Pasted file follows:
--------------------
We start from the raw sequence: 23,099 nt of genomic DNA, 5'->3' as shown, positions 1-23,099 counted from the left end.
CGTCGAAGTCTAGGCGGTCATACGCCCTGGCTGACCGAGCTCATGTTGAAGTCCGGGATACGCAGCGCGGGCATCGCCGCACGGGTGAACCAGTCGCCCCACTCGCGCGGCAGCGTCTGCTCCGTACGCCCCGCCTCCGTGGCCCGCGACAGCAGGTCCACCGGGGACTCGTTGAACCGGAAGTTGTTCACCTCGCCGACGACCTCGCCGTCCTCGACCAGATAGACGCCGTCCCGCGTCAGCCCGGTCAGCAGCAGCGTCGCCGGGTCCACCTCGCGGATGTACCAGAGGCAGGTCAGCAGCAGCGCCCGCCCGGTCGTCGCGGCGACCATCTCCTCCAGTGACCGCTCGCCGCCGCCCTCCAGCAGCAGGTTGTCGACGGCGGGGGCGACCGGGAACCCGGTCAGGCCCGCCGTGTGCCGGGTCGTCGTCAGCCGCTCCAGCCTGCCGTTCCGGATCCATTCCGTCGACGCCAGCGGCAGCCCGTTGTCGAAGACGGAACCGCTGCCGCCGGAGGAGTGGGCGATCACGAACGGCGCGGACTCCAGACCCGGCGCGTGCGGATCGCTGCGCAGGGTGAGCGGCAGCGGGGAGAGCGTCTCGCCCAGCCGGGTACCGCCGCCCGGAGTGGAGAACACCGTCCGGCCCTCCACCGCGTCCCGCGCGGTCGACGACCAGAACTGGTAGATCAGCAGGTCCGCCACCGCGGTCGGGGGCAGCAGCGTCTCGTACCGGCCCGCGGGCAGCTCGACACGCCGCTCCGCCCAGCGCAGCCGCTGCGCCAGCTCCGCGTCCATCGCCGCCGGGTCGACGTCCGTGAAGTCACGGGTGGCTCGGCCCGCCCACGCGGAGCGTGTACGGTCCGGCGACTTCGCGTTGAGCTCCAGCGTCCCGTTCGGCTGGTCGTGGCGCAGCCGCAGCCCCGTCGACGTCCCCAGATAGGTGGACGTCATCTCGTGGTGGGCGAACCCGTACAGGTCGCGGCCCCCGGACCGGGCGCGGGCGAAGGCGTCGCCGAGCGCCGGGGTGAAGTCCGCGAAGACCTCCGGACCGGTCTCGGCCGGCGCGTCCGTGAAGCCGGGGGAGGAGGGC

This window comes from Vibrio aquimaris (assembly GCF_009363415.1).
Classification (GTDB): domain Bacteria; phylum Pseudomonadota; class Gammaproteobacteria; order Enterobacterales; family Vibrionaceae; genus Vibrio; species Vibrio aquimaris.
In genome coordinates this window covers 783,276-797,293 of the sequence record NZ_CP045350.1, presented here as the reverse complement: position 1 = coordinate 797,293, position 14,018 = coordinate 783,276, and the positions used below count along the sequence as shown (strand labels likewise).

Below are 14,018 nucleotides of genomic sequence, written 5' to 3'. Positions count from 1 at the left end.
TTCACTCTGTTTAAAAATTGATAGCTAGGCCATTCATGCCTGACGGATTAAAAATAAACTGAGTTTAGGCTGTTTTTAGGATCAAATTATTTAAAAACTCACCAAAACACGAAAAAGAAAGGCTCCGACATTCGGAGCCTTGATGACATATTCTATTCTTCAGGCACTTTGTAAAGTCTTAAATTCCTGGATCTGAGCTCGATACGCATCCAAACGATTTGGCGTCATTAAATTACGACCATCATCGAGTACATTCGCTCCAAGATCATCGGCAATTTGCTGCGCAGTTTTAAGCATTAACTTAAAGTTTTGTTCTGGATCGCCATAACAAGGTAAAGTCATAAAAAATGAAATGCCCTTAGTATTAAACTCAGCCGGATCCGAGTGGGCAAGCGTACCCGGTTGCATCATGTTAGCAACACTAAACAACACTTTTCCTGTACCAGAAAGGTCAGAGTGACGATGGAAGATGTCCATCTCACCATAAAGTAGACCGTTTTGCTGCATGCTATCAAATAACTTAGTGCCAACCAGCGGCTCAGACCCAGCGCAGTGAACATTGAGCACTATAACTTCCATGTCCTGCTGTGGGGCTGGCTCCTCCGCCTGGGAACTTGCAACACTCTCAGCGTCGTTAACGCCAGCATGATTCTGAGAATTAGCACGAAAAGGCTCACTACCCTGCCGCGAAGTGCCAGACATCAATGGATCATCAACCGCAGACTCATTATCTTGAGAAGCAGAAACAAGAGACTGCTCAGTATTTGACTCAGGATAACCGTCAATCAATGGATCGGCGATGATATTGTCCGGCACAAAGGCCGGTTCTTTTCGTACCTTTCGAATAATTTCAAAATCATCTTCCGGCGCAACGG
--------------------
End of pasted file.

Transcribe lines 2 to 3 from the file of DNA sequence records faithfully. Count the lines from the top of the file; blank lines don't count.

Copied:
CGTCGAAGTCTAGGCGGTCATACGCCCTGGCTGACCGAGCTCATGTTGAAGTCCGGGATACGCAGCGCGGGCATCGCCGCACGGGTGAACCAGTCGCCCCACTCGCGCGGCAGCGTCTGCTCCGTACGCCCCGCCTCCGTGGCCCGCGACAGCAGGTCCACCGGGGACTCGTTGAACCGGAAGTTGTTCACCTCGCCGACGACCTCGCCGTCCTCGACCAGATAGACGCCGTCCCGCGTCAGCCCGGTCAGCAGCAGCGTCGCCGGGTCCACCTCGCGGATGTACCAGAGGCAGGTCAGCAGCAGCGCCCGCCCGGTCGTCGCGGCGACCATCTCCTCCAGTGACCGCTCGCCGCCGCCCTCCAGCAGCAGGTTGTCGACGGCGGGGGCGACCGGGAACCCGGTCAGGCCCGCCGTGTGCCGGGTCGTCGTCAGCCGCTCCAGCCTGCCGTTCCGGATCCATTCCGTCGACGCCAGCGGCAGCCCGTTGTCGAAGACGGAACCGCTGCCGCCGGAGGAGTGGGCGATCACGAACGGCGCGGACTCCAGACCCGGCGCGTGCGGATCGCTGCGCAGGGTGAGCGGCAGCGGGGAGAGCGTCTCGCCCAGCCGGGTACCGCCGCCCGGAGTGGAGAACACCGTCCGGCCCTCCACCGCGTCCCGCGCGGTCGACGACCAGAACTGGTAGATCAGCAGGTCCGCCACCGCGGTCGGGGGCAGCAGCGTCTCGTACCGGCCCGCGGGCAGCTCGACACGCCGCTCCGCCCAGCGCAGCCGCTGCGCCAGCTCCGCGTCCATCGCCGCCGGGTCGACGTCCGTGAAGTCACGGGTGGCTCGGCCCGCCCACGCGGAGCGTGTACGGTCCGGCGACTTCGCGTTGAGCTCCAGCGTCCCGTTCGGCTGGTCGTGGCGCAGCCGCAGCCCCGTCGACGTCCCCAGATAGGTGGACGTCATCTCGTGGTGGGCGAACCCGTACAGGTCGCGGCCCCCGGACCGGGCGCGGGCGAAGGCGTCGCCGAGCGCCGGGGTGAAGTCCGCGAAGACCTCCGGACCGGTCTCGGCCGGCGCGTCCGTGAAGCCGGGGGAGGAGGGC

This window comes from Vibrio aquimaris (assembly GCF_009363415.1).